Josephine Hogan is terrified at the thought of playing Vivien Leigh on stage next month, but don't let that fool you. Just as on every other opening night of her 30-year career, Hogan will walk in fear on stage, and then hit a home run.
Growing up the daughter of a postman in working-class Dublin, Hogan arrived here on Dec. 29, 1989, to fulfill a dream she shared with her actor husband. Over the years, that dream would come to be known as Irish Classical Theatre Company.
Today Hogan has reached out on her own with Red Thread Theatre, a company producing plays with women in mind. You can catch her one-woman show, "Vivien," starting Oct. 20 at New Phoenix Theater. In the meantime, watch Hogan as Princess Conti on stage at Irish Classical.
>People Talk: Solo shows must be the ultimate challenge.
Josephine Hogan: I'm nervous, but I'm also excited. It's a while since I've done a one-woman show, and I'm actually a very shy person. But I love theater and I treat my characters as being not me. Out of ourselves we can not pass, but I like to disappear into other characters.
["Vivien"] is based on a biography by Alexander Walker. People who knew Vivien Leigh were very close to canonizing her. We want to give an objective view, because she was a very sick woman, especially with manic depression.
>PT: How do you spend the day of opening night?
JH: Apart from praying? I pace. I can't eat from midday. I just have the butterflies all day. And I stand there backstage -- every time -- and I say: "Oh my God, I could be home safe sitting by the fire. Why am I doing this to myself?" But when you go on, and the audience is with you, it's like a communion.
>PT: Define yourself as a person.
JH: Well, I always don't see myself as an actress. That's what I do for my job. I think of myself as a mother and a lover of life.
>PT: Tell me about your children. Do either plan to follow your stage lead?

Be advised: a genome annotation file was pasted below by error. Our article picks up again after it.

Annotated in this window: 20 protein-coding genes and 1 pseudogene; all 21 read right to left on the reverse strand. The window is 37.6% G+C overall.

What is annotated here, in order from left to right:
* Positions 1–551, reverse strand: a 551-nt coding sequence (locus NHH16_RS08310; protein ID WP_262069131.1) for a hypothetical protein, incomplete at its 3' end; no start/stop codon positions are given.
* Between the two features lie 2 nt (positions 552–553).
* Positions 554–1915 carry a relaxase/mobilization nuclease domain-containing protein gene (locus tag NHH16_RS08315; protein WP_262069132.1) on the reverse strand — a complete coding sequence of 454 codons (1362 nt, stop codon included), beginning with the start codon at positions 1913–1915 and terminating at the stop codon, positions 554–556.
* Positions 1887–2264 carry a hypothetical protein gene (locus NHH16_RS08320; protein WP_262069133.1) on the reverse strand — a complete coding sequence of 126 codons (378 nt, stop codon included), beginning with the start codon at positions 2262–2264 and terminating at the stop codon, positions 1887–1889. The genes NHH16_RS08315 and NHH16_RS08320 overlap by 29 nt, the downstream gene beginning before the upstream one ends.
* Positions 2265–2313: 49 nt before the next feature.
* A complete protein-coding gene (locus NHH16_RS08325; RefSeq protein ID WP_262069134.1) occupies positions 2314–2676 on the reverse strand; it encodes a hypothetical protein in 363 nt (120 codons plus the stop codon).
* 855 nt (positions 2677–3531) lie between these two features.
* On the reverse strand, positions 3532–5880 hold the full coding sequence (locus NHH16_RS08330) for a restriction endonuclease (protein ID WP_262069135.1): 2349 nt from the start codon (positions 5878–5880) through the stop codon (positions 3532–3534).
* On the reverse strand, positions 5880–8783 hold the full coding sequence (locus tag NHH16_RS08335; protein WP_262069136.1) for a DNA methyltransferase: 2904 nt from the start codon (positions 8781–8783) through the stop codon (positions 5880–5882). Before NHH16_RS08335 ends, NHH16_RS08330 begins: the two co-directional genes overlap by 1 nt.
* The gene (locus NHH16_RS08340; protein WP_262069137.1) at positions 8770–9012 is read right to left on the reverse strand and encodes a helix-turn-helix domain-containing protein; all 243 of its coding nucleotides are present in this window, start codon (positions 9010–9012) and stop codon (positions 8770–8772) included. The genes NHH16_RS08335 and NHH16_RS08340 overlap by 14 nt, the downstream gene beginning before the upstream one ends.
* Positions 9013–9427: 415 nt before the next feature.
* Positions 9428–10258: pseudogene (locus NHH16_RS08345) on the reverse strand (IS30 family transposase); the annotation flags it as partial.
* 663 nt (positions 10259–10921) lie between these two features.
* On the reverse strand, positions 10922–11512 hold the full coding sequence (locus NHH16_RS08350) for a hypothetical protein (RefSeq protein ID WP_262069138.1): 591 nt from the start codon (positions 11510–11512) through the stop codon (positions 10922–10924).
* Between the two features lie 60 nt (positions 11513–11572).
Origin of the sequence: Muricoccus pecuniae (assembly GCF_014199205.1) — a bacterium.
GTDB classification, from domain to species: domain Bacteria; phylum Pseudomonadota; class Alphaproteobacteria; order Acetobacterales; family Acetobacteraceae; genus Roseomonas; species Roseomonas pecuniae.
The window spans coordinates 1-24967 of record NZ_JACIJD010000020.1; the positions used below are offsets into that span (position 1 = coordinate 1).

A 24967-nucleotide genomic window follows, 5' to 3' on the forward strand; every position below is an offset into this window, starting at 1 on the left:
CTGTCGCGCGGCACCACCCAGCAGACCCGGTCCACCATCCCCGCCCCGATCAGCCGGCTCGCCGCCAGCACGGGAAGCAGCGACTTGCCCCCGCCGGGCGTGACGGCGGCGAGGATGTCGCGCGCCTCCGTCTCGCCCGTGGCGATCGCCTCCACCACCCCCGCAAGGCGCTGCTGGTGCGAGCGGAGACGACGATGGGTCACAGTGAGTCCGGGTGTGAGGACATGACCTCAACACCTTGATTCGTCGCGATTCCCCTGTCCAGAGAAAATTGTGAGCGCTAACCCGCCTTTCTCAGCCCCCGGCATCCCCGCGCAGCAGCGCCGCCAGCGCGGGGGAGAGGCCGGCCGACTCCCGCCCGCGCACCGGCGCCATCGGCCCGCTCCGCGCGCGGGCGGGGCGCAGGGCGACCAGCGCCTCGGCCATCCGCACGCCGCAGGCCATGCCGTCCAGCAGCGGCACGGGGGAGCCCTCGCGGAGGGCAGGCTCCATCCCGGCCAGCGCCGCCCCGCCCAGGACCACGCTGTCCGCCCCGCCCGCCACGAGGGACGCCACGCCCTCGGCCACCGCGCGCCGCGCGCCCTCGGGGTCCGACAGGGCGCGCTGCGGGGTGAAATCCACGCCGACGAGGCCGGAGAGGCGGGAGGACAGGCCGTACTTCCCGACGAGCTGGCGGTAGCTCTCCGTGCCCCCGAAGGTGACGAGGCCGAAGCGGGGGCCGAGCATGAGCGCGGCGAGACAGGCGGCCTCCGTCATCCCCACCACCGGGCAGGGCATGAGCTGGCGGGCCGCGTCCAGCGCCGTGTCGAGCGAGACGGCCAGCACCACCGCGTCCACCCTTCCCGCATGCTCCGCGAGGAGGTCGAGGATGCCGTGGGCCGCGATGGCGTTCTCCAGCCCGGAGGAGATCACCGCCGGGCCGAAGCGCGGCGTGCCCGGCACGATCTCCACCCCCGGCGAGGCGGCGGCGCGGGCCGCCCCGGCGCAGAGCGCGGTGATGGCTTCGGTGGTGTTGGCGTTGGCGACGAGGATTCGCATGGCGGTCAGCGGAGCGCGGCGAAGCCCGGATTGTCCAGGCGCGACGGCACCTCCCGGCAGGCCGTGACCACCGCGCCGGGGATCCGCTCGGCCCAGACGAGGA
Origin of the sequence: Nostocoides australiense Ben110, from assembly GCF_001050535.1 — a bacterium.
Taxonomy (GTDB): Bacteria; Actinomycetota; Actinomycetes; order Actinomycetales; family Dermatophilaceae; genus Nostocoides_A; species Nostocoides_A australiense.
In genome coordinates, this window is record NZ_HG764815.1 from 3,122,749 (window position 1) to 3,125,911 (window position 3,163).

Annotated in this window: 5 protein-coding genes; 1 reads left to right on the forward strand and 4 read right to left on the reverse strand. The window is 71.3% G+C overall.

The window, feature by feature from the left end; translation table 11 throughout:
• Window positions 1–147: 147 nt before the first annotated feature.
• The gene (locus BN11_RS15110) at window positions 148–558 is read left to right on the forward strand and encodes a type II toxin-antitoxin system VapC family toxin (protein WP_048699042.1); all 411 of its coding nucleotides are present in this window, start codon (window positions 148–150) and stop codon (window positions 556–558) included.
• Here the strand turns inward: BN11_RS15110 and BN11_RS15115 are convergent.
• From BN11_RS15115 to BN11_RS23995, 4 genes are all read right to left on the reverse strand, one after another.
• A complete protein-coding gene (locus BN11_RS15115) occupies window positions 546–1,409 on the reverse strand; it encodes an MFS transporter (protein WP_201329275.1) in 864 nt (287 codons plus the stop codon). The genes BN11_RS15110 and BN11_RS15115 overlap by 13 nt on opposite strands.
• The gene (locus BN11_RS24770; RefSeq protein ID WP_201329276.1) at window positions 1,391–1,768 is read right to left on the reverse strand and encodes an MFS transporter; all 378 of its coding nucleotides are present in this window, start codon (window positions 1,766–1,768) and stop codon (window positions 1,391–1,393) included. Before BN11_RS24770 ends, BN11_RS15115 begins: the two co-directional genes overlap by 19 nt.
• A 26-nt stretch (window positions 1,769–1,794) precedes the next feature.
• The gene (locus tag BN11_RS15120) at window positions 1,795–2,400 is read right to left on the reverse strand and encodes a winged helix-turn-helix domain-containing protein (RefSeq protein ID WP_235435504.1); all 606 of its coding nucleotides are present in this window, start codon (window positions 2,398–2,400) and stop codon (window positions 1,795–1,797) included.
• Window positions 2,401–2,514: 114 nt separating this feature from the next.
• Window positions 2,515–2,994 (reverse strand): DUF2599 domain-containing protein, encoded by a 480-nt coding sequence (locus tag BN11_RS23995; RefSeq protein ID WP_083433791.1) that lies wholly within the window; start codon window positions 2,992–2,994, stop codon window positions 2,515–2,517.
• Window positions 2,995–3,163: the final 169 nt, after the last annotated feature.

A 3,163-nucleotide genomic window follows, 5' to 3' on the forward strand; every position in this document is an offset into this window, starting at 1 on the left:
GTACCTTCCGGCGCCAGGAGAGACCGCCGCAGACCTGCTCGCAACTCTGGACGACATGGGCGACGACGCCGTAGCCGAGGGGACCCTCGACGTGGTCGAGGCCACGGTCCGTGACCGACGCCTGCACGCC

JH: They've never been encouraged to do that, because it's a very difficult life. At the moment, Jamie, my son, is studying engineering at UB. Laura is studying law at Columbia. They both learned a long time ago they wanted jobs that make money -- as opposed to being in theater.
>PT: Times were tough when you moved here?
JH: We were living on a drug street for a long time. I was beaten up when I was on my way once to the Calumet to do a show. We had several break-ins at our old house. People used to party in the backyard. So many times I wanted to get on the plane and go back home to my mother. I kind of grew up when I came here.
>PT: Off the stage, Josephine, what do you do best?
JH: I'd like to think I'm a good mother. I adore my children. I'd throw myself off a cliff for them.
>PT: Such a drama queen.
JH: Well, I think my mom and dad were like that with all six of us. They were devoted to their children. And I'm a proud helicopter mom.
>PT: What else is there room for?
JH: I go out to dinner and relax with friends. I must say I like to meditate. I did a lot of yoga when I was growing up, and that helps me as well when I'm acting. Apart from that I don't have a life.
>PT: Describe your marriage.
JH: Vincent [O'Neill, her husband] and I are extremely close, and we are both devoted to our family. We like to keep our private lives private. We have a wonderful working relationship. I mean we've been together for so many years.
>PT: What have you learned from him?
JH: The value of love and friendship. We had a spectacular adventure.
>PT: What do you consider your finest moment professionally?
JH: It's been an ongoing process to watch Irish Classical grow to the stage it's at now. It's lovely to look back on and to say we did it.
>PT: Tell me about Red Thread.
JH: There weren't a lot of roles for women, and there are some plays out there that have been neglected, left unnoticed. I wanted to start a company that would do those neglected plays, and have roles for women. Red Thread is not a feminist company, and it is not just for women.
>PT: Where do you look for inspiration?
JH: I lived in London for a period of time, and Maggie Smith was a huge inspiration to me. I went to see her several times in the West End, I studied her very closely, often going back again and again to see the same play. I learned so much watching her perform as I sat enthralled in the dark.
>PT: What is your dream role?
JH: "Vivien." I've been in theater for over 30 years. I never played Elizabeth Bennet ("Pride and Prejudice"), which I would have loved, and now I've grown too old. There's nothing really out there I really have to play before I pass on.
>PT: Do you save the playbills?
JH: No. I think when I started off I kept a scrapbook, mostly because my mother cut all these pictures out of the paper. But I've done so much stuff over the years. I live the experience and I'm onto the next. Theater is ephemeral.